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How Can You Prevent Diabetes Mellitus?

How Can You Prevent Diabetes Mellitus?

Last Reviewed : 01/05/2021
How Can You Prevent Diabetes Mellitus?

  • Extensive research has provided effective steps for containing diabetes mellitus
  • DASH and Mediterranean meals are increasingly gaining traction because they have proven to curb the risk of developing diabetes mellitus
  • Lifestyle modifications and seeing a doctor for checkups are the most effective ways of preventing the ailment

With diabetes mellitus cases increasing around the world, it has become imperative for everyday people to learn to avert the ailment. Just before looking at the preventive measures, a simple description of Type 2 diabetes will be useful. You see, Type 2 diabetes is characterized by insulin resistance, hyperglycemia (high blood sugar), and impairment of insulin secretion. Extensive research has culminated in medical experts being able to predict Type 2 diabetes pattern. As a result, people can take those tried-and-tested steps to prevent the disease. With that being said, certain people are considered to be at high risk of developing the ailment and ought to take these measures seriously. These are obese people and people with impaired glucose tolerance (IGT) and impaired fasting glucose (IGF).

 

Goals of Diabetes Prevention

This guide aims to help readers:

  • Prevent or slow down the development of diabetes mellitus and its related ailments
  • Preserve beta-cell function
  • Slash the cost of getting diabetes care
  • Avert microvascular complications
  • Slow down microvascular complications

Moving on, it is noteworthy that the tidbits you will learn from this guide will be in accordance with the American Diabetes Association (ADA) guidelines. Let’s set the ball rolling.

 

10 Tips for Preventing Diabetes Mellitus

To kick diabetes out of your life for good, you have to stick to the tidbits below:

  1. Go for the test: Does the A1C test mean anything to you? Well, if you haven’t come across that term before, you should know that it is a test designed to help people determine their blood sugar level. With a benchmark of 7%, you are at risk of developing type 2 diabetes complications if your result goes above the percentage. On the other hand, you are okay when it is significantly lower than the figure.
  2. Manage your weight: Another method of keeping the health condition at bay is managing your weight well. If you have excessive body fat, you have something to worry about. It even gets worse when the fat accumulates around your abdomen. The reason is that such a condition can potentially rev up your body’s resistance to insulin secretion. That said, the ADA recommends a modest weight loss of 5% to 10%.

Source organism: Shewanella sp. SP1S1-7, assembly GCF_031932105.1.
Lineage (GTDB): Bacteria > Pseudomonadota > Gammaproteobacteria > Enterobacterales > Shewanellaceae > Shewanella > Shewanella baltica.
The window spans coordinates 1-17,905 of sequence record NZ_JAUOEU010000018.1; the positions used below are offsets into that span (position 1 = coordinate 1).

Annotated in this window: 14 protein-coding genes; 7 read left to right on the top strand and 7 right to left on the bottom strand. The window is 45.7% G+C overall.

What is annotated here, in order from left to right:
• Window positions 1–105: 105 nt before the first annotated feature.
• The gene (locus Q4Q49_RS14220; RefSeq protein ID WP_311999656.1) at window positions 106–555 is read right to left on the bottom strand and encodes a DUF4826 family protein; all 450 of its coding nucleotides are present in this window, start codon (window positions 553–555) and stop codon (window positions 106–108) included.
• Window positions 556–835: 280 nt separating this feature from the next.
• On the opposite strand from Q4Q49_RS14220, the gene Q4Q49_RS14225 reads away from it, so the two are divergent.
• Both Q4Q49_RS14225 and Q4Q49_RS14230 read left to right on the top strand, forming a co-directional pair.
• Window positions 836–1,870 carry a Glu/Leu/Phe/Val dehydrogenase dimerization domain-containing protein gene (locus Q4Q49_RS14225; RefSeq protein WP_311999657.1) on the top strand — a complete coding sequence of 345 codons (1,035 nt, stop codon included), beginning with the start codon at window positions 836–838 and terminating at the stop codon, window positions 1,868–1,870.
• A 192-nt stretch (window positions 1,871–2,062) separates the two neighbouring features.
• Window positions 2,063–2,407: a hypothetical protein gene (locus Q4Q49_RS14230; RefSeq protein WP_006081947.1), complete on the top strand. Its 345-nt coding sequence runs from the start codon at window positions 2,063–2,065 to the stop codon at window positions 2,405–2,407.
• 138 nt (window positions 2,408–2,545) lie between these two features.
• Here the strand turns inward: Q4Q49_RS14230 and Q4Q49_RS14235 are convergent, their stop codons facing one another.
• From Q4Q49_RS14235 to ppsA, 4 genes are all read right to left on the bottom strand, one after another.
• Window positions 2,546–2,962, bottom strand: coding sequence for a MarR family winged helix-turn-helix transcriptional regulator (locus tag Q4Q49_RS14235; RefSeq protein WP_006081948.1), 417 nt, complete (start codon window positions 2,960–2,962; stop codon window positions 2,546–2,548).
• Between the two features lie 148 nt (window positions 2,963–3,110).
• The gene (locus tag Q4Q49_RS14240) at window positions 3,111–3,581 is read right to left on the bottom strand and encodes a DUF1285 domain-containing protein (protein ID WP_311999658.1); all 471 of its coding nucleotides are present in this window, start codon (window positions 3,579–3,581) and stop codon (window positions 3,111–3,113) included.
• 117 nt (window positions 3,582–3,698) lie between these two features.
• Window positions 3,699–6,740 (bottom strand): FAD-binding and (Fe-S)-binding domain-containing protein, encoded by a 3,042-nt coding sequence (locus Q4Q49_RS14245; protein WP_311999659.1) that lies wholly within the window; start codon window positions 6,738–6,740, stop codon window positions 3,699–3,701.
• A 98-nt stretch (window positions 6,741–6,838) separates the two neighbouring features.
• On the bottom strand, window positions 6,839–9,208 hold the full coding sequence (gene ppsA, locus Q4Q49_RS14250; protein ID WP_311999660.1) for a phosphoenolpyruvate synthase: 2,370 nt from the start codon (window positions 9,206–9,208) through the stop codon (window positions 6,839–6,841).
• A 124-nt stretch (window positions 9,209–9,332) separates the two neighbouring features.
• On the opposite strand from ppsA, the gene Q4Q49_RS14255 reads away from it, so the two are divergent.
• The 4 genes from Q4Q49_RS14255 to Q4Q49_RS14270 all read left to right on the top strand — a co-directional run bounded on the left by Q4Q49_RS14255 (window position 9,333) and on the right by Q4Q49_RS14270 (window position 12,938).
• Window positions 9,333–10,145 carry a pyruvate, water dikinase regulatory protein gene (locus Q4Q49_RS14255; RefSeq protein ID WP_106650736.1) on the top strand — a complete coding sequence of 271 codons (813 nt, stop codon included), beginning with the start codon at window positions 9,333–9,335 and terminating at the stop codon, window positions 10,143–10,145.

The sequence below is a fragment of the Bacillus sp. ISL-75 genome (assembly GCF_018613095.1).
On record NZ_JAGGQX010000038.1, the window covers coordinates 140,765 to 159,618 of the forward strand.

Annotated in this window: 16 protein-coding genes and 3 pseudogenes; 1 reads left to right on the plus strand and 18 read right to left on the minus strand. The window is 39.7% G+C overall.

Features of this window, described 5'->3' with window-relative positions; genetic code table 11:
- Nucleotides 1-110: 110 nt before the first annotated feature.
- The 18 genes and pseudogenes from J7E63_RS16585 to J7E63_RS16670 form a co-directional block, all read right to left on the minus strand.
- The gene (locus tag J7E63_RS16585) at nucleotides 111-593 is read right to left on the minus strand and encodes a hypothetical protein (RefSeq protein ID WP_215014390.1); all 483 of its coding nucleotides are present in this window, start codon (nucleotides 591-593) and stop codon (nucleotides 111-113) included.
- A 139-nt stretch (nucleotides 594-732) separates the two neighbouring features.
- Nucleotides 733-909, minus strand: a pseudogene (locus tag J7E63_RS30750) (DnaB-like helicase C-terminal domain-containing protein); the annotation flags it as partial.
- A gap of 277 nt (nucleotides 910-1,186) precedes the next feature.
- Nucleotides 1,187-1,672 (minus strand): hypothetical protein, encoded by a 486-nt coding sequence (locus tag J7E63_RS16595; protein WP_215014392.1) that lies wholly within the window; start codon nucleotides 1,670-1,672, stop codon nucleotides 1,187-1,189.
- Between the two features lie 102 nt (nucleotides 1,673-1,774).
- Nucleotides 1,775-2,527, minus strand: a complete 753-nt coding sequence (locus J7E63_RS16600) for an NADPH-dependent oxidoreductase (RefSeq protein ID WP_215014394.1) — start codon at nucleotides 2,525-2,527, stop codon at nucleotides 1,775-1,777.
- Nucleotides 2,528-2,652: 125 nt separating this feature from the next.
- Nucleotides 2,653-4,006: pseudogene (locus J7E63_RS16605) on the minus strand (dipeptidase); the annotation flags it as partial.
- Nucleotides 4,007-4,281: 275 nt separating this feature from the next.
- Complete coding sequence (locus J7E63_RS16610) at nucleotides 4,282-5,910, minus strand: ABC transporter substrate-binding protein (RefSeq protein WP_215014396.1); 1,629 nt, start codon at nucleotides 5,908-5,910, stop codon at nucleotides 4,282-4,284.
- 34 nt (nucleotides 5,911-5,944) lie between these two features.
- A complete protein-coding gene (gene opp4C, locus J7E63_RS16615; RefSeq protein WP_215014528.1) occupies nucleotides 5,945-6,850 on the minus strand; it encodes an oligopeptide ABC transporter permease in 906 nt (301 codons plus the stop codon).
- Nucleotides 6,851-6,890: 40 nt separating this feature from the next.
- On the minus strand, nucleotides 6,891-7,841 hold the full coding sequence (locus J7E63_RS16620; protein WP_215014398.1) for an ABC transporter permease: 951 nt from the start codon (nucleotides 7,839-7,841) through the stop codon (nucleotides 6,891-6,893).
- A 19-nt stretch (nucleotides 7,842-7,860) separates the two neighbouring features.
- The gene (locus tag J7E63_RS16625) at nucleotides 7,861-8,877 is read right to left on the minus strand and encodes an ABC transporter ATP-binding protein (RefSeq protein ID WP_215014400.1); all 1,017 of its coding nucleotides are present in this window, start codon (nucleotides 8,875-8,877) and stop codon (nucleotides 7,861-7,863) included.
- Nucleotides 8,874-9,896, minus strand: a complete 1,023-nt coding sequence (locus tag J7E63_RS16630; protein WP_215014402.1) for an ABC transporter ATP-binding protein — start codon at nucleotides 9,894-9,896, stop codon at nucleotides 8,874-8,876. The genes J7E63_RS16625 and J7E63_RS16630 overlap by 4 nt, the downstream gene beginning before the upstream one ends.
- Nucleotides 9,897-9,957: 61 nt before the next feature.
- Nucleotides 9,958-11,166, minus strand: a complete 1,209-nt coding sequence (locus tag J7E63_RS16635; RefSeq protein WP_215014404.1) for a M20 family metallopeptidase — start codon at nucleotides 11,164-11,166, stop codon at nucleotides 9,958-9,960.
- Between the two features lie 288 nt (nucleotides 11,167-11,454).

3. Exercise regularly: In agreement with the ADA, the Community Preventive Services Task Force encourages everyone at risk of developing diabetes to embrace exercises. When you undergo physical activities for 30 minutes every day, you will considerably reduce your blood glucose, cholesterol, and blood pressure. Once you achieve that, you are on the right track.
  4. Eat healthy meals: Making balanced diets a part of your routine is something you should take seriously to kick Type 2 diabetes out of your life for good. The ADA recommends DASH (Dietary Approaches to Stop Hypertension) and Mediterranean meals. Also, ensure that you eliminate red meat, trans-fat, and sweet from your diet. Just like the DASH meals, Mediterranean-styled meals contain veggies, fish, fruits, beans, whole grains, nuts, and olive oils. Once you eat those, nothing is stopping you!
  5. Limit alcohol intake: Admittedly, many people find it pretty uneasy to live without alcohol because the booze has become their perfect definition of fun. More often than not, they are seen drinking at the bar with friends day in, day out. If you fall into this category, you ought to know that drinking alcohol leads to weight gain and blood pressure rise. If you must drink every day, guys shouldn’t take two standard drinks. Similarly, women should not take more than one drink every day.
  6. Eliminate processed foods: In today’s world, people are too busy to make their meals. As a result, they end up settling for processed foods. However, such meals are usually high in salt, fat, and kilojoules. If you continuously eat such meals, you are increasing the risk of developing diabetes mellitus. Therefore, you should avoid it.